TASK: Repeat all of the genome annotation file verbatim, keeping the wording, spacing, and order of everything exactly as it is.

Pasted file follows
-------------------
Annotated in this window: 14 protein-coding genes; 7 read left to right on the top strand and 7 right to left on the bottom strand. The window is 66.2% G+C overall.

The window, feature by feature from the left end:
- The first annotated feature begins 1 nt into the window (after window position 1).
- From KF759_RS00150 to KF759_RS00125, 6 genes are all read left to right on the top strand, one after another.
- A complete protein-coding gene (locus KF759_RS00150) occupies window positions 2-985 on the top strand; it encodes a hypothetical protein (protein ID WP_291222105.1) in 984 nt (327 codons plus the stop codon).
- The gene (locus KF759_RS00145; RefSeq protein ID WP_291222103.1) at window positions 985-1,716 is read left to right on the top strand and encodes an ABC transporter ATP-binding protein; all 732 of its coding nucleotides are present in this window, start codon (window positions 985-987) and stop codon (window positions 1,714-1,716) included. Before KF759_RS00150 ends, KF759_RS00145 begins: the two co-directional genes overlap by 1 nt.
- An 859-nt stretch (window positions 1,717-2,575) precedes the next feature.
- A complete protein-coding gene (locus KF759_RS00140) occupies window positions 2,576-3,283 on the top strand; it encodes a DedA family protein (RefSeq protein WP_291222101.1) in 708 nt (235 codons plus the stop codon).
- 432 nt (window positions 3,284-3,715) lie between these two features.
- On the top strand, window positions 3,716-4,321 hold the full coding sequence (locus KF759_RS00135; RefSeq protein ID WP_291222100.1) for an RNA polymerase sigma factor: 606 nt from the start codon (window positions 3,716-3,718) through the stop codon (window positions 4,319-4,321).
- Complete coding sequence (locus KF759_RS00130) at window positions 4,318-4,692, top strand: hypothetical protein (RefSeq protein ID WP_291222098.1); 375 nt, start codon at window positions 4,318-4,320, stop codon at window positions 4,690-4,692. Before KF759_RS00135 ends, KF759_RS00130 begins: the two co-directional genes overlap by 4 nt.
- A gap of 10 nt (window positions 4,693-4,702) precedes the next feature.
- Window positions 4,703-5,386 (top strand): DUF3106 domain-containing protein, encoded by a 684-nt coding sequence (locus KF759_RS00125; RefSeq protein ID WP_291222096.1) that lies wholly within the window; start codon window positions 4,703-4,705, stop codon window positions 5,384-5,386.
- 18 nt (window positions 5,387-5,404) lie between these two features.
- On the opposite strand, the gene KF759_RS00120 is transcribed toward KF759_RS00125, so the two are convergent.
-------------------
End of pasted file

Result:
Annotated in this window: 14 protein-coding genes; 7 read left to right on the top strand and 7 right to left on the bottom strand. The window is 66.2% G+C overall.

The window, feature by feature from the left end:
- The first annotated feature begins 1 nt into the window (after window position 1).
- From KF759_RS00150 to KF759_RS00125, 6 genes are all read left to right on the top strand, one after another.
- A complete protein-coding gene (locus KF759_RS00150) occupies window positions 2-985 on the top strand; it encodes a hypothetical protein (protein ID WP_291222105.1) in 984 nt (327 codons plus the stop codon).
- The gene (locus KF759_RS00145; RefSeq protein ID WP_291222103.1) at window positions 985-1,716 is read left to right on the top strand and encodes an ABC transporter ATP-binding protein; all 732 of its coding nucleotides are present in this window, start codon (window positions 985-987) and stop codon (window positions 1,714-1,716) included. Before KF759_RS00150 ends, KF759_RS00145 begins: the two co-directional genes overlap by 1 nt.
- An 859-nt stretch (window positions 1,717-2,575) precedes the next feature.
- A complete protein-coding gene (locus KF759_RS00140) occupies window positions 2,576-3,283 on the top strand; it encodes a DedA family protein (RefSeq protein WP_291222101.1) in 708 nt (235 codons plus the stop codon).
- 432 nt (window positions 3,284-3,715) lie between these two features.
- On the top strand, window positions 3,716-4,321 hold the full coding sequence (locus KF759_RS00135; RefSeq protein ID WP_291222100.1) for an RNA polymerase sigma factor: 606 nt from the start codon (window positions 3,716-3,718) through the stop codon (window positions 4,319-4,321).
- Complete coding sequence (locus KF759_RS00130) at window positions 4,318-4,692, top strand: hypothetical protein (RefSeq protein ID WP_291222098.1); 375 nt, start codon at window positions 4,318-4,320, stop codon at window positions 4,690-4,692. Before KF759_RS00135 ends, KF759_RS00130 begins: the two co-directional genes overlap by 4 nt.
- A gap of 10 nt (window positions 4,693-4,702) precedes the next feature.
- Window positions 4,703-5,386 (top strand): DUF3106 domain-containing protein, encoded by a 684-nt coding sequence (locus KF759_RS00125; RefSeq protein ID WP_291222096.1) that lies wholly within the window; start codon window positions 4,703-4,705, stop codon window positions 5,384-5,386.
- 18 nt (window positions 5,387-5,404) lie between these two features.
- On the opposite strand, the gene KF759_RS00120 is transcribed toward KF759_RS00125, so the two are convergent.